She went to trial and has a first appeal with state paid lawyers as a matter of right so she really can't admit guilt at this point. While I agree accepting the responsibility of your actions would be helpful for all involved, she cannot do that while under an appeal.

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Visduh Feb. 2, 2013 @ 8:48 p.m.

Agreed. If the defense attorney does not appeal, she will be adjudged to have failed to do her professional duty. Even if she knows this little twirp is guilty as hell, she has to appeal, or risk disbarment. That is how the criminal "justice" system is gamed now, and why these things take so long to be handled. This case was open and shut, yet it has taken two years to send her packing to the joint.

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SurfPuppy619 Feb. 2, 2013 @ 8:10 p.m.

(Craig Peyer will not admit his guilt, hence he's denied parole at every hearing.) Looks as if she will do the full ten years. And then? Unemployable, she'll go on welfare. Some justice.

Peyer was denied parole again the last time he came up, and under the new rules his next parole hearing is in 15 years, he will die in prison. Same with Charlie Manson. As for the actual time served, certain crimes do NOT get the good time custody credits, but dui/manslaughter may be one of those where they do not apply. Murder, rape, and other serious violent crimes do 85%, murder is 100%, no credits at all. I don't know about this charge.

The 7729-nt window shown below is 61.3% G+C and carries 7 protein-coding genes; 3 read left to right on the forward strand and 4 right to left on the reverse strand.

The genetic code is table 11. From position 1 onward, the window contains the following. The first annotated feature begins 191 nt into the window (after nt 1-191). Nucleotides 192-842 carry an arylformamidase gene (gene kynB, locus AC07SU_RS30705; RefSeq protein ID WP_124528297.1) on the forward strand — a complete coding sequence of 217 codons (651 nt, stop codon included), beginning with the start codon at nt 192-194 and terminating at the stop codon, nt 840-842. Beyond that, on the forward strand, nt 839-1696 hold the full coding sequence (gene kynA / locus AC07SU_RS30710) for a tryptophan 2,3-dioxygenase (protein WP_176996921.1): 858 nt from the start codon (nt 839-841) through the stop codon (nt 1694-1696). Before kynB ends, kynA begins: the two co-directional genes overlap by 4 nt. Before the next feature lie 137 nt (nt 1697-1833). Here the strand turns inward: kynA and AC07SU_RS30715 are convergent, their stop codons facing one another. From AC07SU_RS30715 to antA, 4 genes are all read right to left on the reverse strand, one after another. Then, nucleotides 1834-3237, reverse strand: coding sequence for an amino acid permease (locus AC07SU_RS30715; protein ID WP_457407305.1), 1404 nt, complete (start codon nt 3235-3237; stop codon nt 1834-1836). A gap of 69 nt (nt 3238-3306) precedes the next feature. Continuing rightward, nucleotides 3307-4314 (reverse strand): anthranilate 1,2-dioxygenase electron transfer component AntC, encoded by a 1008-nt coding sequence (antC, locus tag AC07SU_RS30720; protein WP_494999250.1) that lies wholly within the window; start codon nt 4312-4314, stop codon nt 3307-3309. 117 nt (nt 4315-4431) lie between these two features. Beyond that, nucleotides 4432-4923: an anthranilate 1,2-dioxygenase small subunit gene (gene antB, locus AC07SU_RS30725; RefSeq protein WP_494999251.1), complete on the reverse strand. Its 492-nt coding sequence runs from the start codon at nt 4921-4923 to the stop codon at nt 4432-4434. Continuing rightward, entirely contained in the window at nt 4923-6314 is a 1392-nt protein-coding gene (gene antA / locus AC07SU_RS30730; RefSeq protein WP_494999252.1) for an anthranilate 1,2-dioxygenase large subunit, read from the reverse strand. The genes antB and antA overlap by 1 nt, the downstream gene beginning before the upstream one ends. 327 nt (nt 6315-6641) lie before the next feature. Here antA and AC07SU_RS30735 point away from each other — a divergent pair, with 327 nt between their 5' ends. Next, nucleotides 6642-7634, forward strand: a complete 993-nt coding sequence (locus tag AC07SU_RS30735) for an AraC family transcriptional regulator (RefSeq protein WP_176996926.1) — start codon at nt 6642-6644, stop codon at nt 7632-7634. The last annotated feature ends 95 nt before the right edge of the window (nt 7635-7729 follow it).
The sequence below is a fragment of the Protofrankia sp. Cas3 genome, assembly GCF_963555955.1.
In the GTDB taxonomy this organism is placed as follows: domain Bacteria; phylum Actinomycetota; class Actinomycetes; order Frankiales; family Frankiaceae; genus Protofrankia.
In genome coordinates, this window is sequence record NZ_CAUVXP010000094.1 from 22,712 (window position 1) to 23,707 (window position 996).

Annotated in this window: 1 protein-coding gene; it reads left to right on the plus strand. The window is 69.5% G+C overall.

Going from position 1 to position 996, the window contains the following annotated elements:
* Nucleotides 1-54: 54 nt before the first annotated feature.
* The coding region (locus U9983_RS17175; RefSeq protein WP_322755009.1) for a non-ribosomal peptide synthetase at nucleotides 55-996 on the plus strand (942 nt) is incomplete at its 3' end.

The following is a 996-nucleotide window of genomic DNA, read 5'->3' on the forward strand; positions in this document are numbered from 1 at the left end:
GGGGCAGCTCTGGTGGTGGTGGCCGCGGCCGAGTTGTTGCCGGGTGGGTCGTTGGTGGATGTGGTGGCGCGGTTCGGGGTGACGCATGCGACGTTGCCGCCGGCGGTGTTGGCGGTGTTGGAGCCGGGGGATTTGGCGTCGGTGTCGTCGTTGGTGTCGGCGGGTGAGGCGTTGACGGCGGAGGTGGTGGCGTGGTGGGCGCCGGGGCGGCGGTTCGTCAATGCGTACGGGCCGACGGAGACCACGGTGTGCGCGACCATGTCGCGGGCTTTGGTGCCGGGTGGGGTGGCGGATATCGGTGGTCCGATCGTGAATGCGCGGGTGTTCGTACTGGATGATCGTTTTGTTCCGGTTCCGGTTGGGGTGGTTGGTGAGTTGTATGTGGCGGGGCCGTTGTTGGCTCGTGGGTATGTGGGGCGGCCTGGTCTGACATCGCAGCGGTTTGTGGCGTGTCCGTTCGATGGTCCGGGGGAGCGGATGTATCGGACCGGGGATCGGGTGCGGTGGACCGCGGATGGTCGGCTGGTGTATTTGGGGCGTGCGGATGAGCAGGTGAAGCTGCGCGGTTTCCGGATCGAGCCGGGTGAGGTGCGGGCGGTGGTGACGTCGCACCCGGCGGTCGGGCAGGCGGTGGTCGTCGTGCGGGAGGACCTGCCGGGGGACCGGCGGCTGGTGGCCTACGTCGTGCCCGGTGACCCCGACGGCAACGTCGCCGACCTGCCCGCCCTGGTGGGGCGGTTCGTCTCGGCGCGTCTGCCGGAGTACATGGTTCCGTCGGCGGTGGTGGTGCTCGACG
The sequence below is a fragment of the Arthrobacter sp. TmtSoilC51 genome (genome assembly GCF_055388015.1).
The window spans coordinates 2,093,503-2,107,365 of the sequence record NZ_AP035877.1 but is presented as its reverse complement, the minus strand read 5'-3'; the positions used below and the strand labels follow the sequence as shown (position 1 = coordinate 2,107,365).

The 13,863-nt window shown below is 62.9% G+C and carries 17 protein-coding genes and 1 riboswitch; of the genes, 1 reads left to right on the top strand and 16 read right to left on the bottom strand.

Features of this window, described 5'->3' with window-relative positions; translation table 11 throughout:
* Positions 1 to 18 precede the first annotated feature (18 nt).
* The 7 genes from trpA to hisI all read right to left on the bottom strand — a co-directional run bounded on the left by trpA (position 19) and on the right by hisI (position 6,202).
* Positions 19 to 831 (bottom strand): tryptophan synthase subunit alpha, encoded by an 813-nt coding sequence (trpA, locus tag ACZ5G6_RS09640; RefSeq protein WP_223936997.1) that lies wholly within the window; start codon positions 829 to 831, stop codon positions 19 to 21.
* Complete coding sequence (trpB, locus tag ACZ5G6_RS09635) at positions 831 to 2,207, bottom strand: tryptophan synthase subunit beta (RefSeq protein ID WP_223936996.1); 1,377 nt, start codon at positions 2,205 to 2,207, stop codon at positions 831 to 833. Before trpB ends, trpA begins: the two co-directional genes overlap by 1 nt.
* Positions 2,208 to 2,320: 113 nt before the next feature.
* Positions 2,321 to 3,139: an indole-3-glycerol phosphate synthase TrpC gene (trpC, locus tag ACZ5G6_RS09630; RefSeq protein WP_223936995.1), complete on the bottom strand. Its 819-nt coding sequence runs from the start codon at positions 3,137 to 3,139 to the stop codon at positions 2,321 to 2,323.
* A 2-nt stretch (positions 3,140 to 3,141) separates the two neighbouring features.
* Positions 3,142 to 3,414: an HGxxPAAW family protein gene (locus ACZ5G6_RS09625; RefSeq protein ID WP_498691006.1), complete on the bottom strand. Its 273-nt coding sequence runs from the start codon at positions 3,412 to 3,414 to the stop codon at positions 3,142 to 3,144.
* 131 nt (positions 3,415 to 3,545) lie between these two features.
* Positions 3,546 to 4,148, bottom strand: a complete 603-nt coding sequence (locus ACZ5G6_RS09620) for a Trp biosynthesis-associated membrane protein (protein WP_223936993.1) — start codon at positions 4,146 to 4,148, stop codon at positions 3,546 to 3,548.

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SurfPuppy619 Feb. 2, 2013 @ 8:04 p.m.

Debbie Sumi blood alcohol level was tested at hospital, and some estimates put her BAL as high as .348 that night, which experts testified could be considered even a lethal level of alcohol.

She should have died from alcohol poisoning. She got off easy. 10 years is really only 5 years. Her children are the ones who will suffer.